Sunday, September 9, 2007

Mrs. Miniver

Mrs. Miniver; drama / war, USA, 1942; D: William Wyler, S: Greer Garson, Walter Pidgeon, Teresa Wright, Henry Travers, Richard Ney, Dame May Whitty

A village near London on the eve of World War II. Mrs. Kay Miniver lives in a happy marriage with her husband Clem. Together, they have two little kids, Toby and Judy, and one grown up son, Vin, who returns from Oxford. Vin quickly falls in love with the neighboring Carol Beldon, but then the war starts and Germans start bombarding Britain. Vin becomes a war pilot and marries Carol, while Clem leaves for the front for a week. When he returns, Kay reveals him she captured a German spy in their home. During bombardment, Carol dies.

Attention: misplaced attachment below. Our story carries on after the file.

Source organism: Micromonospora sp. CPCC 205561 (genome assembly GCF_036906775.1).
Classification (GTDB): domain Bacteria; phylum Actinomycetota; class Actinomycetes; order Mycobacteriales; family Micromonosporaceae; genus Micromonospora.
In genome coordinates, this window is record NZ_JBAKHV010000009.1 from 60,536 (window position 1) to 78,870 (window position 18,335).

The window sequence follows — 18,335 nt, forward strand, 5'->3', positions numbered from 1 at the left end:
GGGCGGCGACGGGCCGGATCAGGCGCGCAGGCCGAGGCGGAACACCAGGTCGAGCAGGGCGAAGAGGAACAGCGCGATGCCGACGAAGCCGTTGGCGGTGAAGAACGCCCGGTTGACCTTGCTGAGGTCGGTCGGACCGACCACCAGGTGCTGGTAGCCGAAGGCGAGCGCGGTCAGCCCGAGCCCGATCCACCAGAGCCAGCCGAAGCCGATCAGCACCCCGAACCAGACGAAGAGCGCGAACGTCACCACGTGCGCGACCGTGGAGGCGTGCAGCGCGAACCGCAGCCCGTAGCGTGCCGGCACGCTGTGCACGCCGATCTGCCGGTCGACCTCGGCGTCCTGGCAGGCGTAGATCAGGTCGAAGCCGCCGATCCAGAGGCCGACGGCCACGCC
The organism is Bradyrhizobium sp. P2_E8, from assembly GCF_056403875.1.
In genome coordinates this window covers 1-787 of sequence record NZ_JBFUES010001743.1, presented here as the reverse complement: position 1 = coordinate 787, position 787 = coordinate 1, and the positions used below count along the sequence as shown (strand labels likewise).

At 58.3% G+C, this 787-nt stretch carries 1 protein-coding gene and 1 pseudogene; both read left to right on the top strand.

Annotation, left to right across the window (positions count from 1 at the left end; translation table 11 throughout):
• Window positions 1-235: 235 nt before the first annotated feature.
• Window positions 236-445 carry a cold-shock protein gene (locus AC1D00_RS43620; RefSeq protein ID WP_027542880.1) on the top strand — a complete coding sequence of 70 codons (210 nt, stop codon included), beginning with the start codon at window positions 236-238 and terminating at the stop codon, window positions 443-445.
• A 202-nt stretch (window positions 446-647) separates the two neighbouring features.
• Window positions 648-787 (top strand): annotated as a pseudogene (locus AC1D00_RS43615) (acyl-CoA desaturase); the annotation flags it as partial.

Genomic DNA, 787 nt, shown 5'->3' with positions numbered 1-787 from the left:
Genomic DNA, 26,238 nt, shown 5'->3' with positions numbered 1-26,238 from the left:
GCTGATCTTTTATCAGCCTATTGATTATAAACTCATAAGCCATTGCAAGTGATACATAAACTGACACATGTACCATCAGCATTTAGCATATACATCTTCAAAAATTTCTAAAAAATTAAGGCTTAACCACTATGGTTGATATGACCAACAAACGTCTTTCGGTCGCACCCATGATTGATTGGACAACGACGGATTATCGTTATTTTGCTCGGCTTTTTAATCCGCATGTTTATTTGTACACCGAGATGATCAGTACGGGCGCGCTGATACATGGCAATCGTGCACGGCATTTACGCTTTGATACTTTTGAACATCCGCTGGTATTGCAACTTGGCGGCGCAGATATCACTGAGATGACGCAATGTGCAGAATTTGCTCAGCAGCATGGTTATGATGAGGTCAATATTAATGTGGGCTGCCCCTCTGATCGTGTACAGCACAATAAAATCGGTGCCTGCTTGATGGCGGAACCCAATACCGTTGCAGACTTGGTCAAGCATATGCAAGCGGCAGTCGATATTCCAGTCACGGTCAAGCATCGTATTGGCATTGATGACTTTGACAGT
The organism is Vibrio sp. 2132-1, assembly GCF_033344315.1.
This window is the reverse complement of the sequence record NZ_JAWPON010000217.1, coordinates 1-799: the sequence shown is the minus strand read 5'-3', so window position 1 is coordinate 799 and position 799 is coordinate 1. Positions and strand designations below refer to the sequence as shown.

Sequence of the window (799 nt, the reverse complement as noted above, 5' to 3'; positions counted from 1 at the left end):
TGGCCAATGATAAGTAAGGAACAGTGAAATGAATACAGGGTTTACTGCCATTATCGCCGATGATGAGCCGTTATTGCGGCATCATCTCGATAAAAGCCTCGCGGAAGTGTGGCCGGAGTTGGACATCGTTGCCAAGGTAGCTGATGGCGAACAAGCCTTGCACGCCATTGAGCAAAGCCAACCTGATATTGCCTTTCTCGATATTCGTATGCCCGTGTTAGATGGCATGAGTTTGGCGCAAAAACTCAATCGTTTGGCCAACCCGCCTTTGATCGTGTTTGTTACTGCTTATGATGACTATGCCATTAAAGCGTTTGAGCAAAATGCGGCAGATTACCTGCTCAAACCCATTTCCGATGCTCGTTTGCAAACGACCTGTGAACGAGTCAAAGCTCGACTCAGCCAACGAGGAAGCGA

Oscars are obviously not the only warrant for a timelessly famous movie. War drama "Mrs. Miniver" won 6 Oscars (best picture, director, screenplay, cinematography, actresses Garson and Wright) and yet it still became forgotten during the course of the time. However, even though the story is a real propaganda that unconvincingly emphasizes patriotism - even director William Wyler admitted he made it only to convince the US to commit to the World War II - it's still sufficiently skillful and eloquently made, thus the main fault for its anonymity lies in its too moderate tone. Greer Garson is truly excellent as the charming Mrs. Kay Miniver: in the exposition, we find her accidentally entering into the wrong bus that leads her into the wrong direction, so she tries to get out. That scene is only a neat little observation, but it nicely displays her character. The first half of the film is cheerful, calm and upbeat (a conductor names his rose "Mrs. Miniver"), sometimes even a little bit kitschy (Vin proposes Carol to marry him during lunch in front of his parents), evidently seeming fake and too idealised now that the war in Britain is over, but that only caused the second, rough half, in which the war starts, to turn out more intense. Richard Ney, the actor who plays Vin, is slightly miscast for the role because it is obvious he is only 11 years younger than his "mother", Kay Miniver. Wyler's war drama is despite its flaws still an ambitious, serious and poignant movie about the psychological consequences of war and it's destruction of an average family.


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